The first known attack was in the spring of 2016, when MoneyTaker hit First Data's STAR network (the largest transfer messaging system for ATMs in the US). They also compromised Russia's AW CRB network, and swiped documents for OceanSystems' Fed Link system used by roughly 200 banks across the Americas. And in some cases, the group stuck around after the initial heist -- at least one US bank's documents were stolen twice, while the perpetrators kept spying on Russian bank networks.
While it's not clear who's behind MoneyTaker, you're only hearing about them now because they're particularly clever. They've repeatedly switched their tools and methods to bypass software, and have taken care to erase their tracks. For instance, they've 'borrowed' security certificates from the US federal government, Bank of America, Microsoft and Yahoo. One Russian bank did manage to spot an attack and return some of the ill-gotten gains.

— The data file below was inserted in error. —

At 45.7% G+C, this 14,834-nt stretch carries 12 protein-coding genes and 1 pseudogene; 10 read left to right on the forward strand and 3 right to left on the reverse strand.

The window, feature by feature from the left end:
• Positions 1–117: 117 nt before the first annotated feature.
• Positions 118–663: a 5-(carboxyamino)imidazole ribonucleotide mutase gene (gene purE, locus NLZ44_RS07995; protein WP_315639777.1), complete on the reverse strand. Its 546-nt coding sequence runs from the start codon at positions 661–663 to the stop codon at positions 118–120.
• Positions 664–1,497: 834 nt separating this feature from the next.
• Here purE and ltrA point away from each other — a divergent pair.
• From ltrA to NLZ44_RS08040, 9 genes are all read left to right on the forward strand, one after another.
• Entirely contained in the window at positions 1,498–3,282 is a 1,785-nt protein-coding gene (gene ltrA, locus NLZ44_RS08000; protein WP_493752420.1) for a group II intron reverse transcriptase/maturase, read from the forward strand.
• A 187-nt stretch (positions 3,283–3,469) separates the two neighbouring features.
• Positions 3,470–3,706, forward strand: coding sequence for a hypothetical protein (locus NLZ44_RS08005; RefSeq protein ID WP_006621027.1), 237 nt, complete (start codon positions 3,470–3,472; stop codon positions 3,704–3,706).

This particular hack didn't directly affect users, since it was more about intercepting bank-to-bank transfers than emptying personal accounts. However, it illustrates both the sophistication of modern bank hacks and the vulnerability of the banks themselves. While it would be difficult to completely prevent hacks, it's clear that attackers are having a relatively easy time making off with funds and sensitive data.